Family Engagement Supports Literacy Achievement

 //  Mar 9, 2017

Family Engagement Supports Literacy Achievement

Paul Liabenow is the Executive Director of Michigan Elementary and Middle School Principals Association (MEMSPA).

Right now, Michigan is at a crossroads when it comes to supporting the literacy achievement of our third graders. As we know, third grade is a critical year for students wherein reaching certain benchmarks of literacy achievement is a must.

And yet during the 2014–15 school year, M-STEP assessments revealed that 53,481 of 107,178 Michigan third graders were not proficient in English language arts. Because research shows that the literacy skills developed from Kindergarten through third grade are predictors of later reading achievement, it is clear that in Michigan we need to increase support of our students as they become readers during those critical early years

Our plan of action must be a concerted, strategic effort—not only around classroom instruction, but also around family engagement. Over the summer, young readers are vulnerable to the summer slide, the loss of reading skills while school is not in session. Regular independent reading and reading aloud with families is an important tool for preventing the summer slide. In fact, we know from the Kids & Family Reading Report that the majorities of both kids (80%) and parents (96%) agree that summer reading will help kids during the school year. But parents need the necessary tools to support their children. And educators need to know how to support parents.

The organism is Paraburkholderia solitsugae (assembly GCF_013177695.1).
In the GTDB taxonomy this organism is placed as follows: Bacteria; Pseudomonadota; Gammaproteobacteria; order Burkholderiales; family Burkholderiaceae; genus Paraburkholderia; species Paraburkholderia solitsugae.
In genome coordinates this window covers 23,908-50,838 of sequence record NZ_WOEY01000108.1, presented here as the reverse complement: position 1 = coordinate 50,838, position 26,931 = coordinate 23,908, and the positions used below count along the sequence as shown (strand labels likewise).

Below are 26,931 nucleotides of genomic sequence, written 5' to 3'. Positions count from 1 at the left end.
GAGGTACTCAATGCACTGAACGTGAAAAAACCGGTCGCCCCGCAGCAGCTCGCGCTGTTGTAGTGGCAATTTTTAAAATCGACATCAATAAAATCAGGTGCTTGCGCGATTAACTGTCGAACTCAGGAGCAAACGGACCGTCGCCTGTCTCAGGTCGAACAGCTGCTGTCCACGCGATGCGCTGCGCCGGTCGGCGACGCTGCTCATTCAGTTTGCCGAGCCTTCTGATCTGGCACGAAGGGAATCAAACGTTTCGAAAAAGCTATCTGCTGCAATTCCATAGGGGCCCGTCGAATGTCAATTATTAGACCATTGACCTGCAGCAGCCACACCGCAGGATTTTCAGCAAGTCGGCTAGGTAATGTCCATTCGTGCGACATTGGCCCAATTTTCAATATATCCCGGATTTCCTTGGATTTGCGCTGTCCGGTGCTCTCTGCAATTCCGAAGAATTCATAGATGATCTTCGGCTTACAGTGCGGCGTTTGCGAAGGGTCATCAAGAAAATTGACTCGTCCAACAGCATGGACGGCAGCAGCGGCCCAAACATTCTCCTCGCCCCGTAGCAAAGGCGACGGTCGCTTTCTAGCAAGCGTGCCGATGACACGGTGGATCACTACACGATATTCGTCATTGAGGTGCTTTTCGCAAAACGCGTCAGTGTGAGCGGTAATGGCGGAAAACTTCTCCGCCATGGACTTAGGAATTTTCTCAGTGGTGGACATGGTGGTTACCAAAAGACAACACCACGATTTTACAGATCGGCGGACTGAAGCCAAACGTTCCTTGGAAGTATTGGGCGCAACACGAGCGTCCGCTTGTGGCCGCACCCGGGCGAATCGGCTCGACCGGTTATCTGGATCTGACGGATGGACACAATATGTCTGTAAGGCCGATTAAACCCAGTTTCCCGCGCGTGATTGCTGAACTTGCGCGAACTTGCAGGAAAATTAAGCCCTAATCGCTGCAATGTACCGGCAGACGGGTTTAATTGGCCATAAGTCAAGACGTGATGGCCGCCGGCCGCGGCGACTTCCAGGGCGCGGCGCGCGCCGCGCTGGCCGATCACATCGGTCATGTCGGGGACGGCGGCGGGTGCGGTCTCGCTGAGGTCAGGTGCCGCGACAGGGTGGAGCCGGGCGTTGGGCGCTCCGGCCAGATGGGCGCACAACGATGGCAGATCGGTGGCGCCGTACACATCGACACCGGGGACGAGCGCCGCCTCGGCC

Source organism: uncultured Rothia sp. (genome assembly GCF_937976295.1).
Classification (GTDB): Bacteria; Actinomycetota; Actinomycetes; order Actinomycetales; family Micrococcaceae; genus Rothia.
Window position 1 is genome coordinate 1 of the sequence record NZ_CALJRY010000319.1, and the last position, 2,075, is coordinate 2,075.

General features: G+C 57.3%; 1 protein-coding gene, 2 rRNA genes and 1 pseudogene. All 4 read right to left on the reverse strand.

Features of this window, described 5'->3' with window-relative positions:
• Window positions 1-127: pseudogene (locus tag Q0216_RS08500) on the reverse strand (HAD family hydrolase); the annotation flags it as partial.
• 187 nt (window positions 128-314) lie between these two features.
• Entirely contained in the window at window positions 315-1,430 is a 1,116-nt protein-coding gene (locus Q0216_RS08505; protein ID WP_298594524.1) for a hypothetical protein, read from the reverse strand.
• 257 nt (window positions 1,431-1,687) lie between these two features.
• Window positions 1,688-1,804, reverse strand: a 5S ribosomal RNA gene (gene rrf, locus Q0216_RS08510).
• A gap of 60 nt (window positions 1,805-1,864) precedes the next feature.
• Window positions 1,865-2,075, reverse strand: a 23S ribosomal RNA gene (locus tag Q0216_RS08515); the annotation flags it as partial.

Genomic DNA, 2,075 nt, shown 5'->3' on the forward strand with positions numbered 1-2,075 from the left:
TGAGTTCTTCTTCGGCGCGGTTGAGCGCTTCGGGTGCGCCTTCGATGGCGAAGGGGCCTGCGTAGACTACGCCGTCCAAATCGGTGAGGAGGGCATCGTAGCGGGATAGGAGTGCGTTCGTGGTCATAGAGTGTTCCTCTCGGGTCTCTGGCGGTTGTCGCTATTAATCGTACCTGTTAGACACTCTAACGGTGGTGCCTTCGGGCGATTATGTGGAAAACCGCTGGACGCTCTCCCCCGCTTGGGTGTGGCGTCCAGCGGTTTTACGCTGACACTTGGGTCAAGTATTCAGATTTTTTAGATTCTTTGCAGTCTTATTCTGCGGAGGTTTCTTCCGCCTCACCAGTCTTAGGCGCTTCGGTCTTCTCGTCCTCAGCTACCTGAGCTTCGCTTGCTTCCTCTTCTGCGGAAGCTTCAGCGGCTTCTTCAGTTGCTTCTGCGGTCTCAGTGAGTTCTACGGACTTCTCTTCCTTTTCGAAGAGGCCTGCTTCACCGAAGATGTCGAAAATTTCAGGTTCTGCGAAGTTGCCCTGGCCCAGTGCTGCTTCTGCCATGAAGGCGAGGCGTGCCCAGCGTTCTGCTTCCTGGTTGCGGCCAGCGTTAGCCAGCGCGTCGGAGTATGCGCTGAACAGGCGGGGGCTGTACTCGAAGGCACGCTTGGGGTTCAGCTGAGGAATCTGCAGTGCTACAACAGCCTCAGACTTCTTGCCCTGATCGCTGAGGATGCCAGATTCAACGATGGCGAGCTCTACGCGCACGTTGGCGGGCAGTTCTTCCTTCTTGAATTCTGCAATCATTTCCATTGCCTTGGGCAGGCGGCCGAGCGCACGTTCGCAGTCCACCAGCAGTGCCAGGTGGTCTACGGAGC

Getting parents and families involved in their children’s reading lives is a necessary component of literacy instruction. As family engagement expert Dr. Karen Mapp has noted, parents want to be partners and “co-producers” of their children’s academic success. Yet, family engagement is often treated as an afterthought or add-on, when it must be integrated into a robust curriculum and schoolwide culture. As Dr. Mapp has said, school leadership must drive this change.

In order to stop the summer slide and support literacy achievement, schools and teachers need the right tools to help kids and parents. With strong, targeted professional development in the areas of family engagement and literacy instruction, educators will know how to help parents, allowing parents to become true learning partners, fully invested in their children’s success.

It is through a strong, equal and two-way partnership with families that we will be able to turn Michigan third-graders’ reading lives around, beginning with support around summer reading this year.